City’s New Street Food Plans Unappealing for Mission’s Illegal Hot Dog Vendors

By Lauren Smiley, Thu., Nov. 4 2010 @ 2:55PM
​Street cart vendors have long complained that San Francisco’s expensive and Byzantine permitting process snuffs a potential rockin’ street food culture in the city.

Yet change is on the way. At Supervisor Bevan Dufty’s behest, the Planning Department is considering streamlining the cart permitting process on private property today, and the Board of Supervisors will mull tweaks for those on public property next week.

Even if the changes go through, one group of vendors will likely skip the chance to go legit altogether: the Mission’s bacon-wrapped hot dog hawkers. These entrepreneurs operate their adhoc, propane-powered, cookie-sheet carts with no one’s permission but that of the hundreds of customers lining up for a $3 hot dog before or after hitting the bars. Their hot dogs are 100 percent delicious. Even the Department of Health’s spokeswoman Eileen Shields told us, “Thank God we haven’t ruined these people by getting a permit. I’m sure they wouldn’t be anywhere as good!”
Yet the hot dog grillers work at their own peril: They work with a constant eye out for beat cops, who can ticket them for selling without a permit and impound their carts. In a story back in 2008, we recalled one vendor literally scurrying down the street with his cart to escape an oncoming officer.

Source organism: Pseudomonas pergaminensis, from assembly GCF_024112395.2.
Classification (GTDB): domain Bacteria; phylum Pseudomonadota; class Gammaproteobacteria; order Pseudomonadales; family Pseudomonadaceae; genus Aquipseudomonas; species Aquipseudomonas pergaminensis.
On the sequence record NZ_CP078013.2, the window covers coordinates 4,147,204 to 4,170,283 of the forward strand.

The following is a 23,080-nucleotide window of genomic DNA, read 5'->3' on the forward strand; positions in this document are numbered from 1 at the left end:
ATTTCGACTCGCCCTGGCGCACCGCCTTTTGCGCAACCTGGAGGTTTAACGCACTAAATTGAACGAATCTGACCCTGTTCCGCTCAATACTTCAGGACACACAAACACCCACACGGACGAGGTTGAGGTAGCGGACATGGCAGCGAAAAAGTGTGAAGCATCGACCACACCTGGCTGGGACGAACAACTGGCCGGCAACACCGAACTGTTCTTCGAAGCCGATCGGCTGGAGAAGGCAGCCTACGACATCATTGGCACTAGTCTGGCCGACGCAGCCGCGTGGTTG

Caleb Zigas of the incubator kitchen La Cocina tells us the vendors remain “skeptical” of the potential new permits. Although the new rules would allow them to operate on corners legally, state law still requires the vendors to have a covered cart to be able to grill the franks on site — contraptions that can cost up to $30,000.

“The fact remains that it’s capital intensive,” Zigas says. “To do really good food still requires $30,000 in capital for a trailer.”

The vendors, mostly low-income immigrants, don’t have that kind of cash. But Zigas says he’s trying to find a solution to that, too. La Cocina has started conversations with the Mayor’s Office of Economic Development about starting a lease-to-own program, in which La Cocina would buy the carts to rent out to the vendors, like they have with the El Huarache Loco cart attempting to set up shop in Dolores Park.

Right now, the obstacle is finding money to buy the carts. “Clearly, [the mayor’s office] needs the money like we do, so we’re looking for funding sources,” Zigas says. 

The hot dog vendors showed signs of uniting to fight for legitimacy earlier this year, meeting at La Cocina to start United Vendors, or Vendedores Unidos. But Zigas tells us the organization has lost steam after the main vendor behind the effort, Lucero Munoz Arellano, got hooked up with the one legal hot dog cart in the Mission at the 24th Street BART station plaza. Munoz Arellano told us she’s been using the cart for about a month now, but then had to hang it up to get back to sizzling hot dogs.  

So, it appears for now that your bacon-wrapped hot dogs will remain just one of the many illegal substances sold on Mission Street. Whether they taste better that way is a matter for debate.

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